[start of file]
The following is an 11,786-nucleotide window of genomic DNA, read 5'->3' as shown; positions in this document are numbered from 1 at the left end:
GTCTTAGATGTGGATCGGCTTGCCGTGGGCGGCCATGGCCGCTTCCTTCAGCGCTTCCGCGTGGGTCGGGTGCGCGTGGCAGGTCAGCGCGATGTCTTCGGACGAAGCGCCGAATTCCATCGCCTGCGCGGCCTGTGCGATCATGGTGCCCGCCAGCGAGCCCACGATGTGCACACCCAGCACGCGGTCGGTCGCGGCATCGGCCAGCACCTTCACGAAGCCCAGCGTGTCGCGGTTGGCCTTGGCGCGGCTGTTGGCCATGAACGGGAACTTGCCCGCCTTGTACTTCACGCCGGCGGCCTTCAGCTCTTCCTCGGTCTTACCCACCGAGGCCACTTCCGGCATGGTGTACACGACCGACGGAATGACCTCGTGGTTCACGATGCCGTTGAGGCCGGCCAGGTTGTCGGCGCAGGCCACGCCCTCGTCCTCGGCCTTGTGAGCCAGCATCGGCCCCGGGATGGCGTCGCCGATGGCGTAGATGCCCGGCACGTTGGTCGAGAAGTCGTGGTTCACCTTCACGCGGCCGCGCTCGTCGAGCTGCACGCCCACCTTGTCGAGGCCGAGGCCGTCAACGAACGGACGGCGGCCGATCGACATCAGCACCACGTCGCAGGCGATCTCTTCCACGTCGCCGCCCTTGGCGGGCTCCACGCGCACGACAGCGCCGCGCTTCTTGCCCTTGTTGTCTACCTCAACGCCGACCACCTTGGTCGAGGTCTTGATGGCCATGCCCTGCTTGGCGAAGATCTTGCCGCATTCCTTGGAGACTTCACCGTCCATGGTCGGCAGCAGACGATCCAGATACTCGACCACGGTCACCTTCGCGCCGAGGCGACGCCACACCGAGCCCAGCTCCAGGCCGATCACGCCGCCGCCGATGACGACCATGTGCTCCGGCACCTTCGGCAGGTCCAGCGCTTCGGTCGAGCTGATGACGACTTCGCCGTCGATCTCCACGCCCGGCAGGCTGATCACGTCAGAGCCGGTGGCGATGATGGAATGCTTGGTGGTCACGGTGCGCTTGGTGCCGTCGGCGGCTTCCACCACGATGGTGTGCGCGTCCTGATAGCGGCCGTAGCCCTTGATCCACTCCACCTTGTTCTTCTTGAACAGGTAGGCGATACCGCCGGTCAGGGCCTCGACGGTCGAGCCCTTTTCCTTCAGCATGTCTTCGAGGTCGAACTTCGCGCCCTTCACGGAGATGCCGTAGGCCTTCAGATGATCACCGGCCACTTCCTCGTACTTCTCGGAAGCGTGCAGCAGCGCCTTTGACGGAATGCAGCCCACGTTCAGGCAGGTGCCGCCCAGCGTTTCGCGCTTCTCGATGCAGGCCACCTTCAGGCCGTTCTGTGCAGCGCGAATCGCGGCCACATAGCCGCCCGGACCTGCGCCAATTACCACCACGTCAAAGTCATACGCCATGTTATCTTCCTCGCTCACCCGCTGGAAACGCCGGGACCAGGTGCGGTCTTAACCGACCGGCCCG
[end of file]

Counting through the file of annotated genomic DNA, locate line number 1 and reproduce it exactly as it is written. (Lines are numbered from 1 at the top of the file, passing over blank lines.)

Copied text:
The following is an 11,786-nucleotide window of genomic DNA, read 5'->3' as shown; positions in this document are numbered from 1 at the left end: